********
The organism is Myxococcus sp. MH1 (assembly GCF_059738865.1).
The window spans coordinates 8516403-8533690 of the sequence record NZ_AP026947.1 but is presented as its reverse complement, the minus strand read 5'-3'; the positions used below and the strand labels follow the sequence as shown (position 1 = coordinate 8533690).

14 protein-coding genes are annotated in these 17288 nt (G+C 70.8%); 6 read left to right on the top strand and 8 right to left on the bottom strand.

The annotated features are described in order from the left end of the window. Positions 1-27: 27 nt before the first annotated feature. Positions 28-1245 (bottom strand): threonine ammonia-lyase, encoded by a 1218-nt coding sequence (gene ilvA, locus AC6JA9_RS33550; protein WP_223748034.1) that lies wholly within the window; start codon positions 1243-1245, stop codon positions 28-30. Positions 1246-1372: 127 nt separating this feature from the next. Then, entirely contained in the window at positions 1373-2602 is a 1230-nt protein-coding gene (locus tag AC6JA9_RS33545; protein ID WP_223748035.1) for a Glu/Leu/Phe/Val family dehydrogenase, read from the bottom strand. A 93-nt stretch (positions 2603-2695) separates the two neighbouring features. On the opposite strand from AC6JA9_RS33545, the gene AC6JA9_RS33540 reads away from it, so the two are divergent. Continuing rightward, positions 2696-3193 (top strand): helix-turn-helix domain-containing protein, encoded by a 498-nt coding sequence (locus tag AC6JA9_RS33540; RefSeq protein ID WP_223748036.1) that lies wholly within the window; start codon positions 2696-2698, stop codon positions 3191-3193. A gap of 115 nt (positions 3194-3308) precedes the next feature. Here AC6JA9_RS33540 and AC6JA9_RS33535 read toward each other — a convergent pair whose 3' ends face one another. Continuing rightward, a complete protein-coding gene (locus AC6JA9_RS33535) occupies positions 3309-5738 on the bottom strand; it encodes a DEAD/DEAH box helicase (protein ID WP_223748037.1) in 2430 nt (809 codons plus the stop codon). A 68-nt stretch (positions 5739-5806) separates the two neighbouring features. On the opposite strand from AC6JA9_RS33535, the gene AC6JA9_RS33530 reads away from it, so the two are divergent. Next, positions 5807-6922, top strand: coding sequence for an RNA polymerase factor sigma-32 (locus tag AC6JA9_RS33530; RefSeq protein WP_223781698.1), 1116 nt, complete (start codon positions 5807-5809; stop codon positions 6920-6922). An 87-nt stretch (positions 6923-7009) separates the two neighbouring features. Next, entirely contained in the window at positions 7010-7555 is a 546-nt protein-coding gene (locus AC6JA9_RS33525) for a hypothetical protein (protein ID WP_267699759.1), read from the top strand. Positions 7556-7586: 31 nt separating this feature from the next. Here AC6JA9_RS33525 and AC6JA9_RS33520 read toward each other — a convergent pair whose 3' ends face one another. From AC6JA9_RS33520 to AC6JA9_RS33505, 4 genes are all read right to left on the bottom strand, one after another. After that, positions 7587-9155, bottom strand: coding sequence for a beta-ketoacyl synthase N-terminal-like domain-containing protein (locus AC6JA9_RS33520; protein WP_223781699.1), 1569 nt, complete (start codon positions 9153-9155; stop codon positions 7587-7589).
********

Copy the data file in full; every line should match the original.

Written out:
The organism is Myxococcus sp. MH1 (assembly GCF_059738865.1).
The window spans coordinates 8516403-8533690 of the sequence record NZ_AP026947.1 but is presented as its reverse complement, the minus strand read 5'-3'; the positions used below and the strand labels follow the sequence as shown (position 1 = coordinate 8533690).

14 protein-coding genes are annotated in these 17288 nt (G+C 70.8%); 6 read left to right on the top strand and 8 right to left on the bottom strand.

The annotated features are described in order from the left end of the window. Positions 1-27: 27 nt before the first annotated feature. Positions 28-1245 (bottom strand): threonine ammonia-lyase, encoded by a 1218-nt coding sequence (gene ilvA, locus AC6JA9_RS33550; protein WP_223748034.1) that lies wholly within the window; start codon positions 1243-1245, stop codon positions 28-30. Positions 1246-1372: 127 nt separating this feature from the next. Then, entirely contained in the window at positions 1373-2602 is a 1230-nt protein-coding gene (locus tag AC6JA9_RS33545; protein ID WP_223748035.1) for a Glu/Leu/Phe/Val family dehydrogenase, read from the bottom strand. A 93-nt stretch (positions 2603-2695) separates the two neighbouring features. On the opposite strand from AC6JA9_RS33545, the gene AC6JA9_RS33540 reads away from it, so the two are divergent. Continuing rightward, positions 2696-3193 (top strand): helix-turn-helix domain-containing protein, encoded by a 498-nt coding sequence (locus tag AC6JA9_RS33540; RefSeq protein ID WP_223748036.1) that lies wholly within the window; start codon positions 2696-2698, stop codon positions 3191-3193. A gap of 115 nt (positions 3194-3308) precedes the next feature. Here AC6JA9_RS33540 and AC6JA9_RS33535 read toward each other — a convergent pair whose 3' ends face one another. Continuing rightward, a complete protein-coding gene (locus AC6JA9_RS33535) occupies positions 3309-5738 on the bottom strand; it encodes a DEAD/DEAH box helicase (protein ID WP_223748037.1) in 2430 nt (809 codons plus the stop codon). A 68-nt stretch (positions 5739-5806) separates the two neighbouring features. On the opposite strand from AC6JA9_RS33535, the gene AC6JA9_RS33530 reads away from it, so the two are divergent. Next, positions 5807-6922, top strand: coding sequence for an RNA polymerase factor sigma-32 (locus tag AC6JA9_RS33530; RefSeq protein WP_223781698.1), 1116 nt, complete (start codon positions 5807-5809; stop codon positions 6920-6922). An 87-nt stretch (positions 6923-7009) separates the two neighbouring features. Next, entirely contained in the window at positions 7010-7555 is a 546-nt protein-coding gene (locus AC6JA9_RS33525) for a hypothetical protein (protein ID WP_267699759.1), read from the top strand. Positions 7556-7586: 31 nt separating this feature from the next. Here AC6JA9_RS33525 and AC6JA9_RS33520 read toward each other — a convergent pair whose 3' ends face one another. From AC6JA9_RS33520 to AC6JA9_RS33505, 4 genes are all read right to left on the bottom strand, one after another. After that, positions 7587-9155, bottom strand: coding sequence for a beta-ketoacyl synthase N-terminal-like domain-containing protein (locus AC6JA9_RS33520; protein WP_223781699.1), 1569 nt, complete (start codon positions 9153-9155; stop codon positions 7587-7589).